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Friday, August 28, 2020

Tiyanak: The Infant Demons of the Philippines


Legends say that the tiyanak is the spirit of a new-born whose mother died whilst pregnant, therefore causing it to be "born in the ground" — in this we find a clear condemnation of any deliberate termination of pregnancy and the importance of a safe delivery in pre-colonial Philippine society.

Tiyanak, Philippine Mythical Creature
Image: Mysteries Unsolved
The shamans of old, residing in the Philippine Isles, seem to also have had a stand on the affair, as can be seen in one of the myriad of myths they propagated — the tianac. After the Christianisation of the Philippine Isles, the tianac became seen as babies who did not undergo baptism. The roots of the tianac may be found in the Malayan peninsula, where a creature with a similar name, the pontianac or mati-anak, also existed in the folk-lore of the natives.


In Malaya, however, the pontianac was seen as a jin, or genie, and is embodied by the stillborn child’s mother, instead of the other way around. A common charm used to "repel" these creatures was, "O Pontianac the Stillborn, may you be struck dead by the soil from the grave-mound. Thus (we) cut the bamboo joints, the long and the short, to cook therein the liver of the Jin Pontianac. By the Grace of ‘there is no god but God’ (part of the Shahadah, an Islamic creed).

Tiyanak, Philippine Mythical Creature
Image: Batangas History
The description of the tianac differs from one ethnic group to another, though generally it is said to first take the form of an infant, when held, it reverts to its actual self, an old dwarf with a wrinkled face and mustache, flat nose, coin-sized eyes, and a leg shorter than the other, which narrows its mode of movement to just crawling and leaping around. The Mandayas of south-eastern Mindanao and the Bagobos of Davao del Sur believed in a creature with the same characteristics as mentioned above, though with different names, the patianac for the former, and muntianac for the latter.


In Central Luzon, it is framed as a small, brown-colored creature with a large nose, wide mouth, fierce-looking eyes, and sharp voice, which floats on the air instead of walking on the ground. There is also a legend in Mindoro where it is mentioned as having transformedinto a black bird. The European accounts are rather vague in their description of what they call the patianac or pontianac — the Frenchman Jean Mallat wrote, "The pontianac was a bad genie who prevented women in labour from delivering...". Seen in Fr. Martinez de Zuniga’s is the following account, "They have many other superstitions, as that of the patianac, a spirit or ideal being, whose employment or amusement consists in preventing, by certain means peculiar to itself, the delivery of a woman in labor."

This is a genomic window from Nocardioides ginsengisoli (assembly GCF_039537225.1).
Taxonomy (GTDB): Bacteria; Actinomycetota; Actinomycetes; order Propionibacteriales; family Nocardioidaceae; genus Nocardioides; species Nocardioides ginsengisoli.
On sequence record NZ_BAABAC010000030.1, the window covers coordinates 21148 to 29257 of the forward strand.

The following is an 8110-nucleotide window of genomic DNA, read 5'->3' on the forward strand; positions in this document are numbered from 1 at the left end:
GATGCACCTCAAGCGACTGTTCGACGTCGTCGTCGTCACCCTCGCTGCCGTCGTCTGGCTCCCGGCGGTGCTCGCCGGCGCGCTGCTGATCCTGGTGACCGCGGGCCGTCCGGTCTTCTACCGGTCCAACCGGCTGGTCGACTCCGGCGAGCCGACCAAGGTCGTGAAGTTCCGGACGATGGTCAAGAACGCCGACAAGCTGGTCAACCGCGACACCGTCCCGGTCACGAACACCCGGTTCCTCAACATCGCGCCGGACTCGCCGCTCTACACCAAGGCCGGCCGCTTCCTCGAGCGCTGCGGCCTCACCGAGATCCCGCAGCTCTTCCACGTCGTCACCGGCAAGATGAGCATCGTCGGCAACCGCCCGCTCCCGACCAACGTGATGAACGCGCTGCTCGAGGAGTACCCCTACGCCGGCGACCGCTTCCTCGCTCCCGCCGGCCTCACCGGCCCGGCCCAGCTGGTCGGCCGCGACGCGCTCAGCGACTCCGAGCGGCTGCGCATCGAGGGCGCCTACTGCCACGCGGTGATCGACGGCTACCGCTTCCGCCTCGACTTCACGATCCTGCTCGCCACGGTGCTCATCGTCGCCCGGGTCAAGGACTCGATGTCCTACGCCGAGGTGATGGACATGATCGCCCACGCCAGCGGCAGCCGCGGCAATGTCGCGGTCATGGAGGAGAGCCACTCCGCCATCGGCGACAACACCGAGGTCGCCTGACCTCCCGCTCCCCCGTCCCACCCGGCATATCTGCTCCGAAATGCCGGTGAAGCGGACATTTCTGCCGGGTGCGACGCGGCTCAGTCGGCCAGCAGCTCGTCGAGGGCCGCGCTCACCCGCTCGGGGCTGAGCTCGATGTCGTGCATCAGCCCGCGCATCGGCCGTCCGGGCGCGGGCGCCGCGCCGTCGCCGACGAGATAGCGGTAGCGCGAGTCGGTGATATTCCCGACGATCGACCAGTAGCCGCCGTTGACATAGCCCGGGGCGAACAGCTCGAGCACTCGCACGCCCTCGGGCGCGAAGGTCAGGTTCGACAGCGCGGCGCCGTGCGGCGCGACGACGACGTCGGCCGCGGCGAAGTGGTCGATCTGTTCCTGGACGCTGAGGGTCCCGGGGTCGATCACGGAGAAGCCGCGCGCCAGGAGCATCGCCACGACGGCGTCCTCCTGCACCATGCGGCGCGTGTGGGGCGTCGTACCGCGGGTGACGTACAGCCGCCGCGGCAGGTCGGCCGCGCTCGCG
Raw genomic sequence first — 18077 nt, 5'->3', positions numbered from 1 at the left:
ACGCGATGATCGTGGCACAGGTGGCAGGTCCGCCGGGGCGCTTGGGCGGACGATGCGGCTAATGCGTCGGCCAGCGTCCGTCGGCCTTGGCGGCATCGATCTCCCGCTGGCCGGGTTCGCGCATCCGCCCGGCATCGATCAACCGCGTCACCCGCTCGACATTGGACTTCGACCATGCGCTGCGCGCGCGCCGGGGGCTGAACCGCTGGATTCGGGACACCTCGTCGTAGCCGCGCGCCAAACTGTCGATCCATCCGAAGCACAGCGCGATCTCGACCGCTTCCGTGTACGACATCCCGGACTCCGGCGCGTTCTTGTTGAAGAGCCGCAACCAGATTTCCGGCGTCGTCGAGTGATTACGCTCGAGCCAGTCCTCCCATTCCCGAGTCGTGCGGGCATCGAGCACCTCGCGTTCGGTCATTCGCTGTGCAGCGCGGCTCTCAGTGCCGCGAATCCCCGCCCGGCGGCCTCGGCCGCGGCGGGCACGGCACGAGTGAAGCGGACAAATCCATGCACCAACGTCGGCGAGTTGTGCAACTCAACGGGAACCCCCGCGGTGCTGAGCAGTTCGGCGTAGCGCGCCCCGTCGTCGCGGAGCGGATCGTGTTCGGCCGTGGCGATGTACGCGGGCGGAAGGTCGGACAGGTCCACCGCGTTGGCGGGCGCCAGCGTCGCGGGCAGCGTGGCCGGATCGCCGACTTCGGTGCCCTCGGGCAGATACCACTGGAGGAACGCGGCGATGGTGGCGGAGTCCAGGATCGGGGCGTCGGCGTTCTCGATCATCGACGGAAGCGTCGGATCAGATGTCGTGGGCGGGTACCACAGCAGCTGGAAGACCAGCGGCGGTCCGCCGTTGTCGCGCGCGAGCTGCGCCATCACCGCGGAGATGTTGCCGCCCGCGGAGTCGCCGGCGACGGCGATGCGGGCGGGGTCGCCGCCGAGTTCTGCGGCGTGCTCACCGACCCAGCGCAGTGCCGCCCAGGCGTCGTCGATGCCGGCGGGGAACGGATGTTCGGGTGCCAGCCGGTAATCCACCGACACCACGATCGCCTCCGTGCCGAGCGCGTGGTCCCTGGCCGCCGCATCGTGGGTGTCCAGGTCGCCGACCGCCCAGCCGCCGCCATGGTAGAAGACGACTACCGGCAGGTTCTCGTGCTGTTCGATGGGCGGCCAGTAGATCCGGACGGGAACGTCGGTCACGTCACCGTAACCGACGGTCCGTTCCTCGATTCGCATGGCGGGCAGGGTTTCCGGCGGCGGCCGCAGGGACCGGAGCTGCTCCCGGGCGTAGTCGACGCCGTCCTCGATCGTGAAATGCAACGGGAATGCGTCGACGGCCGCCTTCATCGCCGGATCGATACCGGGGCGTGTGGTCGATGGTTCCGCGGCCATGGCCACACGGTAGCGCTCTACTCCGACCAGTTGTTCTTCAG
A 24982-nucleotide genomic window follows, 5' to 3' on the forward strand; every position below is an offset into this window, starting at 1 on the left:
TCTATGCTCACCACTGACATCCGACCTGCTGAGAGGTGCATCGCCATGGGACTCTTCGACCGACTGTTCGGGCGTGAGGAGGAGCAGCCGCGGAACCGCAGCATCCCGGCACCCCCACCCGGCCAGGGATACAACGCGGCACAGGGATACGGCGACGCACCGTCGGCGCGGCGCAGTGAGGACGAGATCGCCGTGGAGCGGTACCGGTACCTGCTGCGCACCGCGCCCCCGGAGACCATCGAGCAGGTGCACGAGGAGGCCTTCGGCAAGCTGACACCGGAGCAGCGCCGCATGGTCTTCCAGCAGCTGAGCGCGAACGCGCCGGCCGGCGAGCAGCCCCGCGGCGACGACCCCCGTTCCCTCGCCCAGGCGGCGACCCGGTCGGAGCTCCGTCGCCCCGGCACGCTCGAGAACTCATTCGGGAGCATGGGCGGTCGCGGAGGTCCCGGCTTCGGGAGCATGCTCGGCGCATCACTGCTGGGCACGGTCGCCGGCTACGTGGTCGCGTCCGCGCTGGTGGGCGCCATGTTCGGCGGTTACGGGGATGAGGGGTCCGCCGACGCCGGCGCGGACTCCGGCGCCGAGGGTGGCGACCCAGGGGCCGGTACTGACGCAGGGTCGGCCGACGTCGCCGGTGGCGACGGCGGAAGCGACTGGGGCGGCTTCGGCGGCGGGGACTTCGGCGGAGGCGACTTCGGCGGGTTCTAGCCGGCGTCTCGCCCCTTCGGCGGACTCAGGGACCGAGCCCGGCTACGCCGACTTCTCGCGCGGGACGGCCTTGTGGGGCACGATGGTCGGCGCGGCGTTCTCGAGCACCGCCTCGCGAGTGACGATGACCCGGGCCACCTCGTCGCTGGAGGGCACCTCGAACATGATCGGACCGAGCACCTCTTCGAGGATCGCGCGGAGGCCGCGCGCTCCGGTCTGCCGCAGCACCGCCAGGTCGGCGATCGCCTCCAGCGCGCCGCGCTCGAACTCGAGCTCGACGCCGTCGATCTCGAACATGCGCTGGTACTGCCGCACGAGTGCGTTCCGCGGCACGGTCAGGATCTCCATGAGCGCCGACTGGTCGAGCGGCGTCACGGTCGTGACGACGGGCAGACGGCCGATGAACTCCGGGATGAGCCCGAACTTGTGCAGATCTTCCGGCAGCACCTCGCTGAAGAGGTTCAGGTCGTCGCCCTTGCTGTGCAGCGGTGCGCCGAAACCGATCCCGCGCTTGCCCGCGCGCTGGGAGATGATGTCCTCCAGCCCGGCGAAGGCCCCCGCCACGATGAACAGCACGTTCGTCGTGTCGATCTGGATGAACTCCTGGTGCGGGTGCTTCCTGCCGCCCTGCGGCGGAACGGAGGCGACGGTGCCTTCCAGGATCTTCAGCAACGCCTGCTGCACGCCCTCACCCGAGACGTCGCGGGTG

Tiyanak, Philippine Mythical Creature
Image: Unreel Ph
On the prevention of such an occurrence as above, Mallat noted, "...even at present, to exorcise it when a woman starts feeling pains, her husband cleans the front door of his house and builds a big fire before it; then, completely naked on the ground floor, he waves a sword in the air, cutting and thrusting to prevent the demon from approaching until his wife has delivered." Also, as the tianac took delight in misleading travellers, the elders of the many villages dotting the Philippines thought of a way to circumvent this — turning one’s clothes inside out. Other possible methods of defending oneself from a tianac are: extremely loud noises (more of a preventative measure), the use of garlic and the rosary, the bestowment of a name to the tianac, and the benefaction of a white candle for use in its journey to the afterlife.


There are also several depictions of tiyanak in Philippine pop culture, the most notable and famous depiction would be the eponymous 1988 classic Tiyanak, directed by Peque Gallaga and from that point on, the Tiyanak has been featured on several anthologies and TV shows in the Philippines. You can watch the video below about a short radio play about the Tiyanak.


SOURCES UTILISED: 

Constantin-Iulian, D. 2010. "Abortion from the Perspective of Eastern Religions: Hinduism and Buddhism," Romanian Journal of Bio-ethics. 

de Plasencia, J. 1589. "Customs of the Tagalogs," in The Philippine Islands, 1493–1898, Vol. 7, translated by Emma H. Blair, James A. Robertson. 

de Zuniga, J.M. 1814 (1803). An Historical View of the Philippine Islands: Exhibiting their Discovery, Population, Language, Government, Manners, Customs, Productions, and Commerce, Vol. 1, tr. John Maver. 

del Rosario, A. "Isang Pag-aaral ng Mga Kuwentong-Bayan ng Oriental Mindoro," University of the Philippines, 1975. 

Eugenio, D. 2013. Philippine Folk Literature: the Legends. Quezon City: University of the Philippines. 

Gardner, Fletcher. 1906. "Philippine (Tagalog) Superstitions," The Journal of American Folklore, Vol. 19, no. 74 (1906): pp. 191-204. 

Gaverza, J.K. "The Myths of the Philippines," University of the Philippines, 2014. 

Mallat, J. 2012 (1846). "Les Philippines: Histoire, Geographie, Moeurs, Agriculture, Industrie, Commerce des Colonies Espagnoles dans l’Oceanie," in The Philippines: History, Geography, Customs, Agriculture, Industry, Commerce of the Spanish 

Colonies in Oceania, tr. Pura S. Castrence, Lina S. Castrence. Manila: National Historical Commission of the Philippines. 

Smith, W. 1842. Dictionary of Greek and Roman Antiquities. London.

Submitted by: G.M Baretto, An amateur historian with an interest in East Asian and European histories, and a knack for cartography.

Twitter: twitter.com/Horatio87179500
Visit my Website: https://­historiaphil.wordpres­s.com

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